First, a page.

Summary: One of the most important, most powerful and beautiful dimensions of Christianity is the hope it gives that physical death will not be the end, but through a resurrection we will enter God’s kingdom and experience eternal life

Four friends were talking about death. One of them asked the other three, "When you are in your casket and people are mourning you, what would you like to hear them say about you?" The first man said, "I’d like to hear them say that I was a fine physician in my time and a great family man." The second fellow said, "I’d like to hear that I was a wonderful husband and a school teacher who made a huge difference in our children of tomorrow." The third man replied, "I’d like to hear them say, ’Look, he’s moving!’"

Well, friends, I think most of us can empathize with that last fellow, but there is something better that I would like someone to say if I were lying in my casket. They are the words that Jesus spoke to Martha after her brother Lazarus had died. He said, "I am the resurrection and the life. He who believes in me will live, even though he dies; and whoever lives and believes in me will never die." Friends, this hope of resurrection, this hope of conquering death, is at the heart of Christianity. Yes, as Christians we very much believe that our faith in Jesus makes a difference in this life. Each and every day we are called to live in a way that expresses our love for God and for others. Yet, one of the most important, most powerful and beautiful dimensions of Christianity is the hope it gives that physical death will not be the end, but through a resurrection we will enter God’s kingdom and experience eternal life. Probably the time when I’m most thankful that I am a Christian is when I’m doing a funeral service for someone whom I know was a believer in Christ, and I can say to the grieving widow or widower, to the children and the grandchildren, "It is not over. Because of the resurrection, this individual will live again in the kingdom of Jesus."

Today, as we continue our journey through 1 Corinthians, we come to Chapter 15 where we will be exploring the first 28 verses. As we do, my hope is that the Lord will enable us to understand and experience the power of the resurrection in a fresh way, in a way that will provide hope and joy as we seek to follow Jesus Christ. Let’s pray that will happen.

Let’s take a look at what the Apostle Paul has to say on the resurrection. He makes three basic points in this passage. The first is that Jesus Christ is risen from the dead. This is the heart of the Gospel, the good news that Paul proclaims. Sometimes there is discussion in the church about what constitutes the Gospel. What is the message we as Christians are called to share with other people? Some folks suggest it includes helping the poor, experiencing healing, etc. These may be results of the Gospel, but Paul makes it clear that this is not the content of his message. He gives us a succinct summary in 1 Corinthians 15:3,4 For what I received I passed on to you as of first importance: that Christ died for our sins according to the Scriptures, that he was buried, that he was raised on the third day according to the Scriptures,... Jesus Christ: Crucified, buried and risen just as the Scriptures reveal; just as the Old Testament prophets had foretold. That is the Gospel, and from these events flow all sorts of great news. Jesus rising from the dead is the climax of the Gospel, and also the most difficult part for people to accept. Dead people tend to stay dead, both in the 1st and the 21st Centuries, so Paul gives an impressive list of eyewitnesses who can testify that they have seen the risen Lord. He mentions Peter and the other apostles, and in Verse 6, 500 people who saw Jesus on that occasion. This is apparently a crowd which had gathered to listen to Jesus after the resurrection; it may even be the folks who heard Him give the Great Commission at the end of Matthew 28. And suspecting there are folks who might be skeptics, who might say, "Yeah, right, Paul," he also notes that as he writes, about 20 years after these things happened, many of these witnesses are still alive. He says if anyone has questions, go and talk to these people who saw the risen Christ with their own eyes.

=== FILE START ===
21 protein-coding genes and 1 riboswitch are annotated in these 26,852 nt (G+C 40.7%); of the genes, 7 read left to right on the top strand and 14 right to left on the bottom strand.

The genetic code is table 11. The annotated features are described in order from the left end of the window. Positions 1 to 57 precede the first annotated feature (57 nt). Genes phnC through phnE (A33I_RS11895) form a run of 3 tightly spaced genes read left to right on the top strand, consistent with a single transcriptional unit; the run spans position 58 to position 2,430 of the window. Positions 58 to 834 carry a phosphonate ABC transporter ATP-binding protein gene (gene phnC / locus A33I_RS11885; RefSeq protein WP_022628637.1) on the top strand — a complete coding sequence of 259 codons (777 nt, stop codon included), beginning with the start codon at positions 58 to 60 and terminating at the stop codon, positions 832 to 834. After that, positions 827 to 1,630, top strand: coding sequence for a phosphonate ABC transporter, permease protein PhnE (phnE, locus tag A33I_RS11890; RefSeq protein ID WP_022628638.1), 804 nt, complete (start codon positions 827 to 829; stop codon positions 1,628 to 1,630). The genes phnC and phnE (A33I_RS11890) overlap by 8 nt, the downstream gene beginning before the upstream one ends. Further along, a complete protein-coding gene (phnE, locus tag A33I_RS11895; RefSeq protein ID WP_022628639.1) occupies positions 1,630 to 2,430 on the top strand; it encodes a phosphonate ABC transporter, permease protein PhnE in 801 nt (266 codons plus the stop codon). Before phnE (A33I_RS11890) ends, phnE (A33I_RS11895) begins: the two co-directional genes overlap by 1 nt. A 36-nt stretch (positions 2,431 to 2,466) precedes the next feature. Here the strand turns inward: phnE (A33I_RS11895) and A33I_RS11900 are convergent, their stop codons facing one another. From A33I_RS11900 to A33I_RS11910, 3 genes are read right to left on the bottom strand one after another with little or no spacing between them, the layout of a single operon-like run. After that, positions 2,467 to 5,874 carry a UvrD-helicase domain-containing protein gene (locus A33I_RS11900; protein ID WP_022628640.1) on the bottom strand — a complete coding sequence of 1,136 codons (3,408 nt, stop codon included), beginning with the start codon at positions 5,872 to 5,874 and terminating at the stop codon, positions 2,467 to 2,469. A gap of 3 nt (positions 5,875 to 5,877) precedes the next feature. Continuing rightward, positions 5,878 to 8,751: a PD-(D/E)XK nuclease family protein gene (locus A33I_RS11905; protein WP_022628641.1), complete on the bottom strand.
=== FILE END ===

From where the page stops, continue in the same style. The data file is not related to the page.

Paul, however, goes on to say, "Not only have I talked to folks who saw Jesus after He rose from the dead, but I myself saw Him as well. Oh, not in the same way as Peter and others did, but I saw Him." 15:8 ...and last of all he appeared to me also, as to one abnormally born. This appearance happened maybe two or three years after the resurrection, when the Lord Jesus met Paul, then known as Saul, on the road to Damascus. It was this very special encounter which enabled Paul to become an apostle even though he was not an eyewitness of the resurrection like the others. That is why he calls himself "one abnormally born." Well, you might say that was just a vision; that Paul did not really see the risen Christ. I think Paul would respond, "Oh, it might have been a vision, but I really did see Jesus. And while the other witnesses may have been looking for Him, I certainly was not. I believed Jesus was as dead as anyone could be. But, after what happened that day as I was heading for Damascus, I totally changed my mind. What I saw, heard and experienced proved to me that Jesus Christ is the risen Lord."

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